The Summer Vibes on MAX’s Newest Track Will Have You Wishing This Season Never Ends

Give us those trumpets!


This week: “Acid Dreams” by MAX & Felly (Colour Vision Records, 2019)

Why we’re into it: MAX’s sound has always been upbeat, but “Acid Dreams” finally puts that energy into a track that’s both for the dance floor and a picnic in the park.

MAX’s music is defined by its smoothness. Maybe it’s his vocals—which occupy the range known as the mid- to low-Bruno Marses—or maybe it’s his dedication to incorporating leisurely beats that never make you feel overwhelmed. Whatever it is, MAX has never deviated from it.

The Woodstock-raised Max Schneider first pinged the radar with features on “Did You Wrong” and “Savage“—which were more heavy electronic tracks. His voice added a new dimension to these tracks; it didn’t sound like some post-production add-on. It stood on its own against more hardcore electronic sounds. Then Schneider dropped out rotation and out of mind.

And then came “Worship”—still one of his best tracks to date. Schneider had found his range and his sound. 

His predecessor to “Acid Dreams,” the Quinn XCII collaboration “Love Me Less,” was a keyboard-filled track about the fear that often comes with being honest about your past to a loved one. But MAX got lost in the song, the background often overpowering the vocals that make his serenading voice so magnetic—which was odd, seeing as how he’s held his own in the past.

“Acid Dreams” reclaims that serenading high range MAX explores so wonderfully. As soon as the song kicks off, there are these subtle moments of vocalization in which he almost hums the title of the song before launching into the first verse. “Deja vu like we done this once/It’s crazy, yeah,” he articulates, sounding carefree. And when the chorus hits, that’s where Schneider finds himself. The trumpets in the back give the song that danceable tone, and there’s an in-and-out beat that give the proceedings a summer-in-the-park vibe.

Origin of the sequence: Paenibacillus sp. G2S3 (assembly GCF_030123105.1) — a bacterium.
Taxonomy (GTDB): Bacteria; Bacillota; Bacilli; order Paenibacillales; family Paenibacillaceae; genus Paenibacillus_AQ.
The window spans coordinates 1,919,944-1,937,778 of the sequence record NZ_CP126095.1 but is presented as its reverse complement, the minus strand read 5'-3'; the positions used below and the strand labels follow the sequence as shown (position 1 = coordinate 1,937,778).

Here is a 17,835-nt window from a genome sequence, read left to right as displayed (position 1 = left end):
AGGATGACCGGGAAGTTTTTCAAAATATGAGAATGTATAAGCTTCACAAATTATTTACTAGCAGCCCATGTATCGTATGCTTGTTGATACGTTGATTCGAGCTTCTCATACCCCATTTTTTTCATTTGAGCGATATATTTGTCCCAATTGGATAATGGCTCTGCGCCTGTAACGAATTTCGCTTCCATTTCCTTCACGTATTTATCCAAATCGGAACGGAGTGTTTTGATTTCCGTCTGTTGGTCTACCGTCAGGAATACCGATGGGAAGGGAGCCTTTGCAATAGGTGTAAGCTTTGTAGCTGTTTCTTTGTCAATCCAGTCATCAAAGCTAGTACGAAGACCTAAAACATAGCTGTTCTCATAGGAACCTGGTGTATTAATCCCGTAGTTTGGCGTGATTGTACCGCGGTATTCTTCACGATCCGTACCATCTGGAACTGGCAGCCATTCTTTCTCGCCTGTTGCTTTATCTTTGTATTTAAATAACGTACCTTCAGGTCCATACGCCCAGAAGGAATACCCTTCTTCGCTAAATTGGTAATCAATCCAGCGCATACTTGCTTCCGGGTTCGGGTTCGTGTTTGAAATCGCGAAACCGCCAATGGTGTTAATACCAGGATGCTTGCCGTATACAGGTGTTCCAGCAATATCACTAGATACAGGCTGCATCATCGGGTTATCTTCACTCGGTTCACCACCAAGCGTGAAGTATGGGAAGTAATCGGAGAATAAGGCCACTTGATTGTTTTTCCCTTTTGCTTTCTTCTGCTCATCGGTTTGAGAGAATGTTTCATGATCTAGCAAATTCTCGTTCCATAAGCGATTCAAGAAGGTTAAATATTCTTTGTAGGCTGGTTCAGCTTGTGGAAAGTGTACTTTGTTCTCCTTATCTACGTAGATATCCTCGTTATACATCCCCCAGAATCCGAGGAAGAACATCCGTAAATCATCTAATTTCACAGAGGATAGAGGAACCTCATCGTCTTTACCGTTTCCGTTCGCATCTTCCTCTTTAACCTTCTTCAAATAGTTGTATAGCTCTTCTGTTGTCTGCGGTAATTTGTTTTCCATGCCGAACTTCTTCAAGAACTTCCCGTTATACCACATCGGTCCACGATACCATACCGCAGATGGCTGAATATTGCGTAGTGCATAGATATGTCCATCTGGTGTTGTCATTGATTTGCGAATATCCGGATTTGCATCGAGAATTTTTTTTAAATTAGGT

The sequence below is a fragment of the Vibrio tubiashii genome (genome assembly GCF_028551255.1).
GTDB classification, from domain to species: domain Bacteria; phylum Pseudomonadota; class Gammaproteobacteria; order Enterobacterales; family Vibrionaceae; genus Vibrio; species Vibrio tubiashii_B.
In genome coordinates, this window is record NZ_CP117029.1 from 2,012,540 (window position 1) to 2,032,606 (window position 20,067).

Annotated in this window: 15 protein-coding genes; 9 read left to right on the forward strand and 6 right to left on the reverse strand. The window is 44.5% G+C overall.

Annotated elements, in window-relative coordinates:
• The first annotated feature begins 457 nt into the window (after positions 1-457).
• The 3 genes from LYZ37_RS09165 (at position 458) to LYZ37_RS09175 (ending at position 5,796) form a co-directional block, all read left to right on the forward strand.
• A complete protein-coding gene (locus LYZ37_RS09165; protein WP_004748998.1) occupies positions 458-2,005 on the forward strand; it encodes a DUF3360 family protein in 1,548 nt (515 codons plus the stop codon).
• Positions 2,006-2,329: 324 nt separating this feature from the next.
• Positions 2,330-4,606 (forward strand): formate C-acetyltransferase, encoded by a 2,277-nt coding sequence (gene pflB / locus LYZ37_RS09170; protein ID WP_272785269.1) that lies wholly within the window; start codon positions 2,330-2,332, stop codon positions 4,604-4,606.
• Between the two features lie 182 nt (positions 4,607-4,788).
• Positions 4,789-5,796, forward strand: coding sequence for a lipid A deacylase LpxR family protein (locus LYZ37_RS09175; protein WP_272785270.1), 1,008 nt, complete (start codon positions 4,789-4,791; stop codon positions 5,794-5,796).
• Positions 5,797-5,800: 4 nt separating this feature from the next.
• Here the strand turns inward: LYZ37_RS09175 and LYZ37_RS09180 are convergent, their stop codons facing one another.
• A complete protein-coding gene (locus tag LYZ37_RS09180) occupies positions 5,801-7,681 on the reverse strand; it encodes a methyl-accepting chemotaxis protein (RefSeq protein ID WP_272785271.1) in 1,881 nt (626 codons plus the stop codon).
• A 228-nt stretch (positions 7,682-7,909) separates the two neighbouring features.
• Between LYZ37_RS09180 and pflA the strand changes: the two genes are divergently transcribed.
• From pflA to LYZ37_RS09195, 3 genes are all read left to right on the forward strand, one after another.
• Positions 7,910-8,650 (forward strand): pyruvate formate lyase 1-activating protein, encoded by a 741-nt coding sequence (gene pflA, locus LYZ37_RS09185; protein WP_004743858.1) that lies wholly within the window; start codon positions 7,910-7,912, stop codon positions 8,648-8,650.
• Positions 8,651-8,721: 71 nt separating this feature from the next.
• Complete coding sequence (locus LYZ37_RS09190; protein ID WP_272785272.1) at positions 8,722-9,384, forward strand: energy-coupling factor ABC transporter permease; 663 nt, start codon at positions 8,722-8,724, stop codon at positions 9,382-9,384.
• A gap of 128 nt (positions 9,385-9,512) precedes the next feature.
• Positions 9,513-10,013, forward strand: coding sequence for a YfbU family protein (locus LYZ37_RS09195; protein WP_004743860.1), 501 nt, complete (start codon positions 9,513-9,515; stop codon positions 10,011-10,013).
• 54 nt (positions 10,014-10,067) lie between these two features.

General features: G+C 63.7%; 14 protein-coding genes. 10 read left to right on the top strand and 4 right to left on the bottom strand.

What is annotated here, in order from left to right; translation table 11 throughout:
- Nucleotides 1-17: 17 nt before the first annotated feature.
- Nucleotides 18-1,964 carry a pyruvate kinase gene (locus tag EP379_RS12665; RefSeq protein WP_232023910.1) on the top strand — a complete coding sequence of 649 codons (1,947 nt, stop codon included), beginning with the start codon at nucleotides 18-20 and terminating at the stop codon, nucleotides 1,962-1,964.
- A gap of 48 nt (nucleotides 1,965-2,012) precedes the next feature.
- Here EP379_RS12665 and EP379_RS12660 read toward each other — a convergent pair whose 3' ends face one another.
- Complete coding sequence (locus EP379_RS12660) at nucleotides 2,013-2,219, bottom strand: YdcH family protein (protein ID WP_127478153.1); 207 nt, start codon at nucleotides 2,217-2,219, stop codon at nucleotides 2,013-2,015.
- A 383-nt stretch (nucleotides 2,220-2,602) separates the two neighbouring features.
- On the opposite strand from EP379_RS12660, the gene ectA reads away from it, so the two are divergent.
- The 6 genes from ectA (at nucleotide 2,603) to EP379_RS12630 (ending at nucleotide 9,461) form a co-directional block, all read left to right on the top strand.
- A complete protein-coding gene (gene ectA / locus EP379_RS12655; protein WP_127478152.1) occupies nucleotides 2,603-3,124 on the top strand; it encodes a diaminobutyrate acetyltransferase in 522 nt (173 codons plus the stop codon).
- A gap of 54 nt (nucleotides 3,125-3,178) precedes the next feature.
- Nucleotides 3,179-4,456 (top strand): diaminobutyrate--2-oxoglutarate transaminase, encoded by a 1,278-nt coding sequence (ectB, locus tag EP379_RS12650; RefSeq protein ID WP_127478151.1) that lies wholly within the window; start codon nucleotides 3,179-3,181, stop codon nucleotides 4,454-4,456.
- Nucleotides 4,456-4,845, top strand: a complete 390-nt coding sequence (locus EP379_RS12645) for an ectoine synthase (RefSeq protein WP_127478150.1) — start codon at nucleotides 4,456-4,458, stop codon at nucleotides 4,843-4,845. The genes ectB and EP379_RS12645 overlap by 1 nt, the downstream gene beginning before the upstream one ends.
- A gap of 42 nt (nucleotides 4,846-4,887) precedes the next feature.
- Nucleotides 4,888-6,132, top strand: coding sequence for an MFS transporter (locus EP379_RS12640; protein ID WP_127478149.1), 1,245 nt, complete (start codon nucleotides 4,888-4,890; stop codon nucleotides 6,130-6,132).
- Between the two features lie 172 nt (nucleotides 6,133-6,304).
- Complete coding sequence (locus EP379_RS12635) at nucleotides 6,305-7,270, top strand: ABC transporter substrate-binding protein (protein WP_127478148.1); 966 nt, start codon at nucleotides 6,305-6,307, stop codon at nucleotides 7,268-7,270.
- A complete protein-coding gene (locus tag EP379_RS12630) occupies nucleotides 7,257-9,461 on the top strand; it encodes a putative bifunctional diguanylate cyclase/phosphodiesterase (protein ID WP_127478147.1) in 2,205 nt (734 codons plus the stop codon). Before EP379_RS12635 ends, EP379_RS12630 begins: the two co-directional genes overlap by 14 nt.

Groovy and intimate, “Acid Dreams” is MAX at his best: carefree and sexy—the kind of summer vibes we all could use a little more of.


Mother Jones was founded as a nonprofit in 1976 because we knew corporations and the wealthy wouldn't fund the type of hard-hitting journalism we set out to do.

Today, reader support makes up about two-thirds of our budget, allows us to dig deep on stories that matter, and lets us keep our reporting free for everyone. If you value what you get from Mother Jones, please join us with a tax-deductible donation today so we can keep on doing the type of journalism 2019 demands.

We Recommend


Sign up for our newsletters

Subscribe and we'll send Mother Jones straight to your inbox.

Get our award-winning magazine

Save big on a full year of investigations, ideas, and insights.


Support our journalism

Help Mother Jones' reporters dig deep with a tax-deductible donation.


We have a new comment system! We are now using Coral, from Vox Media, for comments on all new articles. We'd love your feedback.